Kwadwo Oteng Owusu is the third born of four siblings. He grew up primarily in Kumasi and graduated from Prempeh College and Kwame Nkrumah University of Science and Technology with a B.Sc. Development Planning degree. Currently he is doing his national service in Mfantseman Municipal Assembly, Central Region and is attached to the World Vision Mfantseman ADP, Saltpond.
Five Questions with Kwadwo Oteng Owusu:
1. You use repetition, especially of the word "many", quite intentionally in this poem. What interests you in repetition as a poetic device?
My interest in repetition as poetic device stems from the fact that, it tends to keep the focus of a poem intact, literally, whilst allowing you to associate different meanings to the repetitive word in the different stanzas of the poem. It also has the power of keeping your readers focused on the reading, at least for the fun of it. The use of repetition in this poem (in the word "many") was to keep me focused on the comparison I was making between what is perceived and what is actual. That there were others apart from what was being mentioned.
2. Similarly, what draws you to use rhyme in the ways you do? What effect to you hope for it to have on your reader?
Rhyming adds sound to a poem. It adds life to the fabric of any poem. I intentionally made the effort to rhyme in this poem just to give it another dimension, especially on the backdrop of the extensive use of "repetition." I want my readers to enjoy reading the poem and not be bored whilst doing that.
3. You mentioned in your last interview that you think of poetry as an educational tool. What has poetry taught you over the years?
Poetry teaches a lot. This poem, for instance, teaches that it is not the presence of potentials that matter, but how one exploits them to better his lot that really counts, hence, the child in our dream is different from the child that is born to us. It teaches us that as a people, we should be up and making our dreams what we have conceived them to be. That is the lesson I learn from this poem, and that is how I approach any poem i read - to try and learn something from its lines and story.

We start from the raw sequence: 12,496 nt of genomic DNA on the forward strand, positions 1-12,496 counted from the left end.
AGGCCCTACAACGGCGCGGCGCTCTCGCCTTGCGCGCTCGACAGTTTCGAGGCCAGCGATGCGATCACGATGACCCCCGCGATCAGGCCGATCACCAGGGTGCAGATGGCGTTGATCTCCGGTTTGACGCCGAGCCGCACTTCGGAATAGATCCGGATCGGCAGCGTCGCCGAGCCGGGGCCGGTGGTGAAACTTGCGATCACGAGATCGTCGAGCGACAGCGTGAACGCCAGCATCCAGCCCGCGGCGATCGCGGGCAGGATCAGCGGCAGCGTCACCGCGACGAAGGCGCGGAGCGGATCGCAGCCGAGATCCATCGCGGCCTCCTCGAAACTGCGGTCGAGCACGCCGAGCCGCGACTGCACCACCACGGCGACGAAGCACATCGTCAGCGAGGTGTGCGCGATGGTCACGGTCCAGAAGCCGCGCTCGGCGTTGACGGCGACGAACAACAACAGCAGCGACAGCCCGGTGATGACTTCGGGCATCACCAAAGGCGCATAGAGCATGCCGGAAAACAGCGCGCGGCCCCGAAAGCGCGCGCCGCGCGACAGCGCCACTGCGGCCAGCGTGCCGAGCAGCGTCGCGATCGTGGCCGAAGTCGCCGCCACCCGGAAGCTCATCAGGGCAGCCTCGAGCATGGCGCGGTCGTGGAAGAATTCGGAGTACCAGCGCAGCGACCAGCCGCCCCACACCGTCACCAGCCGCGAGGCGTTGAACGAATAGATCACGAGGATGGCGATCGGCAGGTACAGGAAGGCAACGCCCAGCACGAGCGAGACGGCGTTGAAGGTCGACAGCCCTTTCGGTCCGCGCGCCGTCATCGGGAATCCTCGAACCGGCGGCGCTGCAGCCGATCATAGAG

4. Do you read your poetry aloud, either at readings or to friends? If so, how does this affect your writing?
I write my poems to be read out loud and I read them out to friends who I know appreciate poetry. It is this that sometimes guides me in the use of such poetic devises that give rhythm and sound. It makes you conscious of the audience and generates a self-awareness that propels you to be coherent in your thought process.
5. What's new in your writing or personal life that you think our readers might be interested in? [Editor's Note: This interview was conducted in 2010]
I think I will be writing poems for a long time. There a several half baked poems that I have to complete and when that is done, who knows, I may have them published in hard copy with a full commentary on them. At the moment, I am still taking life easy in my little, quiet coastal town in Ghana, hoping to finish National Service soon.